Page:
One popularly theorised candidate for the battle site is Chibi Hill in Huangzhou, sometimes referred to as "Su Dongpo's Red Cliffs" or the "Literary Red Cliffs" (文赤壁). Support for this conjecture arises largely due to the famous eleventh-century poem "First Rhapsody on the Red Cliffs," which equates the Huangzhou hill with the battlefield location. The pinyin Romanization of this cliff's name is "Chibi," the same as the pinyin for Red Cliffs. However the Chinese characters are completely different (赤鼻) as is their meaning ("Red Nose Hill"). This site is also on the north bank of the Yangtze, and is directly across from Fankou rather than upstream from it (Zhang 2006:260). Moreover, if the allied Sun/Liu forces left from Xiakou rather than Fankou, as the oldest historical sources suggest,[1] then the hill in Huangzhou would have been downstream from the point of departure, a possibility which cannot be reconciled with historical sources.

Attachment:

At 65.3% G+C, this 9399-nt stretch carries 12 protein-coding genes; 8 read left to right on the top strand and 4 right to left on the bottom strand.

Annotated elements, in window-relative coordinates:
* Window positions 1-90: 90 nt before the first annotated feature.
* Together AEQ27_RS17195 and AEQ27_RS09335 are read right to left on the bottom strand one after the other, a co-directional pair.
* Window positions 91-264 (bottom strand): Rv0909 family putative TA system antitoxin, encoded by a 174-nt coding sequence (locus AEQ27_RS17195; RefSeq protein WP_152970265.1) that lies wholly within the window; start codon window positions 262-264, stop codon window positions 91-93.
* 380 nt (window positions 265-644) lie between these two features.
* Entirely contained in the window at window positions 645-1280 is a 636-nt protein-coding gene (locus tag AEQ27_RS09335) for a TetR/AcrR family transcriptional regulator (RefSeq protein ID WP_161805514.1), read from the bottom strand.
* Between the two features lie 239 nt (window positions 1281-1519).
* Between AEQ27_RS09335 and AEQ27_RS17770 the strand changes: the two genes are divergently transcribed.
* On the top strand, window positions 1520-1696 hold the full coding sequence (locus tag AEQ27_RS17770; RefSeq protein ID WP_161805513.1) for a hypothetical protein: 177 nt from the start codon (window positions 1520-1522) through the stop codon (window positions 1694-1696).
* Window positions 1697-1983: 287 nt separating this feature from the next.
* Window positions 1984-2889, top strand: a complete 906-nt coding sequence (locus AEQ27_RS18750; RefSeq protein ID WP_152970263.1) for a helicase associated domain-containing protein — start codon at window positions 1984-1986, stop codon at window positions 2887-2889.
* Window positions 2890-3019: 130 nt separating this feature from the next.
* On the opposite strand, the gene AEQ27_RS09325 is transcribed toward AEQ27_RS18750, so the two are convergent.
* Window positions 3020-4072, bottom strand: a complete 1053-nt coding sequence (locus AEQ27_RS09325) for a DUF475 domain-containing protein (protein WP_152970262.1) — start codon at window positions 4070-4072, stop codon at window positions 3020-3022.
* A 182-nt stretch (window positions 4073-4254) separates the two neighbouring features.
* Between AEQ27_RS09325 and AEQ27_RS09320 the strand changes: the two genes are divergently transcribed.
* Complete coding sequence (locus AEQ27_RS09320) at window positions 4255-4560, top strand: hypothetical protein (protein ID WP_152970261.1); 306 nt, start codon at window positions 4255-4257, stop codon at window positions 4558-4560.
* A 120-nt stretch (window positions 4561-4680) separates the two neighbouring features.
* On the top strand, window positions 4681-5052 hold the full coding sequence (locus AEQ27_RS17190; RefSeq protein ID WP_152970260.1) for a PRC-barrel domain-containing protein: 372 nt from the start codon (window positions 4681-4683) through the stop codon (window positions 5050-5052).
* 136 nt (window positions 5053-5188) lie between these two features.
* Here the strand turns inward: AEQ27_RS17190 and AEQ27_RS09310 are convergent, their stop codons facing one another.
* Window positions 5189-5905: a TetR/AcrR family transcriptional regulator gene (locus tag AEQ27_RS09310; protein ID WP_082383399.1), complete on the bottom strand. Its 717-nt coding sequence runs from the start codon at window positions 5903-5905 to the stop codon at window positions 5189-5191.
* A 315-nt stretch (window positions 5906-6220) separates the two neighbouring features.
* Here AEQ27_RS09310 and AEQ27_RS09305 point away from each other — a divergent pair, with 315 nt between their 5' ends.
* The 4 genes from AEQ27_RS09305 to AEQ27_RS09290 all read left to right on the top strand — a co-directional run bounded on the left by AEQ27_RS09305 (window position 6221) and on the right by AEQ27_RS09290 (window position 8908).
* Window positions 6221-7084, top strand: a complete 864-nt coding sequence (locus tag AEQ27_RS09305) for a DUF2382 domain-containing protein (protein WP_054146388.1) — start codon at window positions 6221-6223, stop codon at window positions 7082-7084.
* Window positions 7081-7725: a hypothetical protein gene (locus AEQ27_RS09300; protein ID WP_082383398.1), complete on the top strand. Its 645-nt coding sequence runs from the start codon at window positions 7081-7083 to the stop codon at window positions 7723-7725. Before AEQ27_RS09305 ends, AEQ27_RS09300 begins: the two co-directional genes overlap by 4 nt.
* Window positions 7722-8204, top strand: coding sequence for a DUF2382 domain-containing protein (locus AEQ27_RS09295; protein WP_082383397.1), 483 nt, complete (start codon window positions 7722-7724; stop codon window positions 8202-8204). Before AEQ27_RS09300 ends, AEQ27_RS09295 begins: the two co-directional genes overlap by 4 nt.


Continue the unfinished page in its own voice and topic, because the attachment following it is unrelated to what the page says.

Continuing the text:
Puqi, now named Chibi City, is perhaps the most widely accepted candidate. To differentiate from Su Dongpo's Red Cliffs, the site is also referred to as the "Military Red Cliffs" (武赤壁). It is directly across the Yangtze from Wulin. This argument was first proposed in the early Tang Dynasty (Zhang 2006:217). There are also characters engraved in the cliffs (see image atop this page) suggesting that this is the site of the battle. The origin of the engraving can be dated to between the Tang and Song dynasties, making it at least one thousand years old (Zhang 2006:217).

Some sources mention the south banks of the Yangtze in Jiayu County (嘉鱼县) in the prefecture-level city of Xianning in Hubei province as a possible location. This would place the battlefield downstream from Puqi (Chibi City), a view that is supported by scholars of Chinese history such as Rafe de Crespigny, Wang Li and Zhu Dongrun, following the Qing Dynasty historical document Shui Jing Zhu (de Crespigny 2004:219;228).